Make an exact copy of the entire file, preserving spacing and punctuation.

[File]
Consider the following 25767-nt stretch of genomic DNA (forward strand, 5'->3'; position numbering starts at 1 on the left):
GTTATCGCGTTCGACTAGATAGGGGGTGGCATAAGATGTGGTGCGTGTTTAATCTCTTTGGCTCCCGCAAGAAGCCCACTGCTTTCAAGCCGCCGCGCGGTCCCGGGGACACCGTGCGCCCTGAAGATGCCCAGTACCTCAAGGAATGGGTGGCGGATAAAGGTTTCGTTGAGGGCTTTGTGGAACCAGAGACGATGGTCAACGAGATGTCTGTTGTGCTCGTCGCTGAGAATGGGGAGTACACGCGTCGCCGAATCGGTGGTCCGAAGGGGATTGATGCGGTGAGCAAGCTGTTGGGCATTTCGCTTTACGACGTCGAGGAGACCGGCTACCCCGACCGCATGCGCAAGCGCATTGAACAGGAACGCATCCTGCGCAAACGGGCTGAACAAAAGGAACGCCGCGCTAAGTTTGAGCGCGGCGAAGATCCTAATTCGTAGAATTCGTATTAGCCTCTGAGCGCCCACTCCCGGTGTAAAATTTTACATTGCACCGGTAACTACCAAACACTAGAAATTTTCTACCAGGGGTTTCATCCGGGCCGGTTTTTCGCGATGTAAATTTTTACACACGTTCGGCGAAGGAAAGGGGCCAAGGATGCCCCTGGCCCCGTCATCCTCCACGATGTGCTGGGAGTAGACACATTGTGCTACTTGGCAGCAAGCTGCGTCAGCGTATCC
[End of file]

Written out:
Consider the following 25767-nt stretch of genomic DNA (forward strand, 5'->3'; position numbering starts at 1 on the left):
GTTATCGCGTTCGACTAGATAGGGGGTGGCATAAGATGTGGTGCGTGTTTAATCTCTTTGGCTCCCGCAAGAAGCCCACTGCTTTCAAGCCGCCGCGCGGTCCCGGGGACACCGTGCGCCCTGAAGATGCCCAGTACCTCAAGGAATGGGTGGCGGATAAAGGTTTCGTTGAGGGCTTTGTGGAACCAGAGACGATGGTCAACGAGATGTCTGTTGTGCTCGTCGCTGAGAATGGGGAGTACACGCGTCGCCGAATCGGTGGTCCGAAGGGGATTGATGCGGTGAGCAAGCTGTTGGGCATTTCGCTTTACGACGTCGAGGAGACCGGCTACCCCGACCGCATGCGCAAGCGCATTGAACAGGAACGCATCCTGCGCAAACGGGCTGAACAAAAGGAACGCCGCGCTAAGTTTGAGCGCGGCGAAGATCCTAATTCGTAGAATTCGTATTAGCCTCTGAGCGCCCACTCCCGGTGTAAAATTTTACATTGCACCGGTAACTACCAAACACTAGAAATTTTCTACCAGGGGTTTCATCCGGGCCGGTTTTTCGCGATGTAAATTTTTACACACGTTCGGCGAAGGAAAGGGGCCAAGGATGCCCCTGGCCCCGTCATCCTCCACGATGTGCTGGGAGTAGACACATTGTGCTACTTGGCAGCAAGCTGCGTCAGCGTATCC